There are eleven Laboratories / Units and five HRD Centres established throughout the country, headed by Director Generals / Directors who directly report to the Chairman. In Head Office 150 officers / staff including 07 Directors are working in different divisions / wings. There are 570 Scientists / Engineers / Technologists working in different Laboratories supported by 859 technicians/skilled workers/supporting staff and 1125 non-technical (administrative/ accounts / security etc.) staff.


Pakistan Council for Science and Technology

Pakistan Council for Science and Technology (PCST) is mandated to advise the Government on the development of Science and Technology at the national level. The Council is involved in S&T Policy making, planning, implementation and in carrying out policy studies. PCST is also the secretariat of National Commission of Science and Technology (NCST), headed by the Prime Minister (which takes the major decisions for the development of S&T)


  • Advising the Government on S&T policy and plans.
  • Regular evaluation of scientific research through bibliometric and peer review techniques.
  • Strategic planning of R&D through expert committees/think tanks.
  • Scientometric and futuristic studies.
  • Promotion of R&D and encouragement of consultancy services for scientists and technologists.


The functions of the Council are:

  • To discuss all policy matters, proposals and issues on the overall development of science and technology in the country and provide recommendations and advice to the National Commission for Science and Technology for facilitating their decision-making;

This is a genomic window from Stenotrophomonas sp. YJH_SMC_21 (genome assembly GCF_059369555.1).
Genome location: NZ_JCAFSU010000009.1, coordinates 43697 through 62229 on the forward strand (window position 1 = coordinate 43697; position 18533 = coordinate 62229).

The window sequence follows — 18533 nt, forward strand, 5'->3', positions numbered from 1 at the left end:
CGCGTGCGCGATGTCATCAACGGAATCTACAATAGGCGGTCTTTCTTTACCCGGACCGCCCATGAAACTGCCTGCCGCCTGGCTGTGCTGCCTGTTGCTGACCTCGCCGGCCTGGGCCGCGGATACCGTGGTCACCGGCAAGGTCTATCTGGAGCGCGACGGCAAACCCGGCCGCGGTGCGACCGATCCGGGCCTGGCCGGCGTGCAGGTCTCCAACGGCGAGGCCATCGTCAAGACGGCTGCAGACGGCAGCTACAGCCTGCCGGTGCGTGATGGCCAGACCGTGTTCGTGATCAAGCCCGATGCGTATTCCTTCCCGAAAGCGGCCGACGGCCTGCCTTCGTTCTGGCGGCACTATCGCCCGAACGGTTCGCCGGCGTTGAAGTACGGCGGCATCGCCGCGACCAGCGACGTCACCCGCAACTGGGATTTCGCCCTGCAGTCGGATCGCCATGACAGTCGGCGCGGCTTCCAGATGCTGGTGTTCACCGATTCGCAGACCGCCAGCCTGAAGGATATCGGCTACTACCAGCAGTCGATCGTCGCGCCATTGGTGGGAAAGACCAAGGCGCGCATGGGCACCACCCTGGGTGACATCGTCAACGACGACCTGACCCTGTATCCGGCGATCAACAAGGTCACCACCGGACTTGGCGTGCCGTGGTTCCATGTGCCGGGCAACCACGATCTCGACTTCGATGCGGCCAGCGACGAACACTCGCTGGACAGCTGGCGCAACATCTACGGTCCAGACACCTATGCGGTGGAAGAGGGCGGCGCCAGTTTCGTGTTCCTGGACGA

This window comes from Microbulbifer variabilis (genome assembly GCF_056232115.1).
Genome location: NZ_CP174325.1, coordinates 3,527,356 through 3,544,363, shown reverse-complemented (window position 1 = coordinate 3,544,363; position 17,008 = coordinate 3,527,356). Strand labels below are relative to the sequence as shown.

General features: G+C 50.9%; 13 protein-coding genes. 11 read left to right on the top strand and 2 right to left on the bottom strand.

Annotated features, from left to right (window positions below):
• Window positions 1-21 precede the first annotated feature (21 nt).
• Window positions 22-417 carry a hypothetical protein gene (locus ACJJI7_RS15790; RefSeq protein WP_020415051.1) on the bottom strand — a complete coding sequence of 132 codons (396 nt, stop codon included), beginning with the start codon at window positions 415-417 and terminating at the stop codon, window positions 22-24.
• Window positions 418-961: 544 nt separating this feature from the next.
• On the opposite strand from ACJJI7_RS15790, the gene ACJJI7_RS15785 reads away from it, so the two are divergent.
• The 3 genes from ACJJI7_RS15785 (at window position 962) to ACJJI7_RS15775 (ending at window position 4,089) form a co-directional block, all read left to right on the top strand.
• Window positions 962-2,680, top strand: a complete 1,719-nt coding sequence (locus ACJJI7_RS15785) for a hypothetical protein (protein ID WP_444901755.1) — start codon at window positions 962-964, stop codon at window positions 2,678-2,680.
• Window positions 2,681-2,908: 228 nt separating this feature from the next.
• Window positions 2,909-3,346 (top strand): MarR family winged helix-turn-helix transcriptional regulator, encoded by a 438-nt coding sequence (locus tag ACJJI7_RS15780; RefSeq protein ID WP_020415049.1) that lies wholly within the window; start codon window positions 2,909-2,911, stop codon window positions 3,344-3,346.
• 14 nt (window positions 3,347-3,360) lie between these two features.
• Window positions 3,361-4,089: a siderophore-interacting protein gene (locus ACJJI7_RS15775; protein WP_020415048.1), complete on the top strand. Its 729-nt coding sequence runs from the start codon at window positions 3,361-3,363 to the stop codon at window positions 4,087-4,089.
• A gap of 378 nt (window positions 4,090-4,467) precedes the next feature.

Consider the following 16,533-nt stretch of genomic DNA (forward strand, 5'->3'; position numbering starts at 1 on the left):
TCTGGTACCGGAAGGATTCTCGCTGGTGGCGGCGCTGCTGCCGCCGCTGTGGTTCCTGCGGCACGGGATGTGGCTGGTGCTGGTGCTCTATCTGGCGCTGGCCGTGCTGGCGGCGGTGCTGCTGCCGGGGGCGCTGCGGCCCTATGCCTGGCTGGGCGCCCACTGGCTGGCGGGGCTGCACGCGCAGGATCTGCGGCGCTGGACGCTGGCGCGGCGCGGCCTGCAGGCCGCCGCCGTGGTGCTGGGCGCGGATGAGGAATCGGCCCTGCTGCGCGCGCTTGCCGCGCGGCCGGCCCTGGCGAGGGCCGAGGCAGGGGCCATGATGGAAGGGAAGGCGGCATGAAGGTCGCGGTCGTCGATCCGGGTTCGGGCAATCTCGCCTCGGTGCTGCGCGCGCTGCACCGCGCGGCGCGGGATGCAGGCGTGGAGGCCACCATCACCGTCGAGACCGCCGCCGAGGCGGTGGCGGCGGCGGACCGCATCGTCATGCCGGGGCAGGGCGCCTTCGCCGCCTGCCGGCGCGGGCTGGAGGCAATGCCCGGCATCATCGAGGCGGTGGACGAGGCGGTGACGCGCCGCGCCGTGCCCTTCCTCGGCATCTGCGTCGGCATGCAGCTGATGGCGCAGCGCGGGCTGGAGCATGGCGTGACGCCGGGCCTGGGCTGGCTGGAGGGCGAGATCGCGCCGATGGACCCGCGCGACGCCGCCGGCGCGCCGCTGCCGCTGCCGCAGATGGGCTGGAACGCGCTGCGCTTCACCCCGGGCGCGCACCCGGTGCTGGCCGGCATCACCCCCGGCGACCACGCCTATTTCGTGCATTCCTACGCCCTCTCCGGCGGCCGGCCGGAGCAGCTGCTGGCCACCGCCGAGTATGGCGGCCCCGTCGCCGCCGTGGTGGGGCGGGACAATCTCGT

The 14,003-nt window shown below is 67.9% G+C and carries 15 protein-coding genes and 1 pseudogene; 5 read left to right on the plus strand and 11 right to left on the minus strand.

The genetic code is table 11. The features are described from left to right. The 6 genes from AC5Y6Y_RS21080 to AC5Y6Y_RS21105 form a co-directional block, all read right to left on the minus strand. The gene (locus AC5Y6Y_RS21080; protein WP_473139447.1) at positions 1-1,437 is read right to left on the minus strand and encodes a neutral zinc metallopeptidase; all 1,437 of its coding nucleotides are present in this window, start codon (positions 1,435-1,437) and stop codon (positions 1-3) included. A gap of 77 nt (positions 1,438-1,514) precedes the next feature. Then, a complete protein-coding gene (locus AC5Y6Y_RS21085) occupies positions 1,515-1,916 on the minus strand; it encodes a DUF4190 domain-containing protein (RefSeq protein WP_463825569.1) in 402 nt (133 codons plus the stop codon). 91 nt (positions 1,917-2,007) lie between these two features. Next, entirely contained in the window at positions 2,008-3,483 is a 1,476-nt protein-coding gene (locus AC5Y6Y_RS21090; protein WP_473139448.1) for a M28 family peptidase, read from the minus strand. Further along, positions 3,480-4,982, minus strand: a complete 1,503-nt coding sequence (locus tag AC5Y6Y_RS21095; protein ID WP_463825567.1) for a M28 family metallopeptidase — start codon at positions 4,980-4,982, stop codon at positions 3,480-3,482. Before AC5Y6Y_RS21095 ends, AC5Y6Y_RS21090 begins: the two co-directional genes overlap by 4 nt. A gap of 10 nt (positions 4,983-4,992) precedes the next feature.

• To identify priority areas of research and development keeping in view the futuristic developments of science and technology especially those of the disciplines falling the high technolgy fields;
  • To act as an independent forum of senior and eminent scientists and technologists of the country and to act as a “Think Tank” to the Federal Government on policies and problems of national importance in respect of science and technology;
  • To collect science and technology statistics and maintain a data bank of the research and development institutions of the country;
  • To provide a forum for co-ordination of S&T activities with national and international agencies;
  • To enter into contracts, agreements with national agencies for undertaking development projects in fields relevant to the functions of the Council; and
  • To organize study groups and task forces for dealing witth issues such as:-
    • Scientometric studies and analysis of science and technology data;
    • Assessement and innovation of impact of science and technology policies and programmes on the overall development of the country;
    • Preparation of state of art reports on certain important scientific and technological issues;
    • Identification of priority subjects with reference to their bearing on socio-economic development and national security; and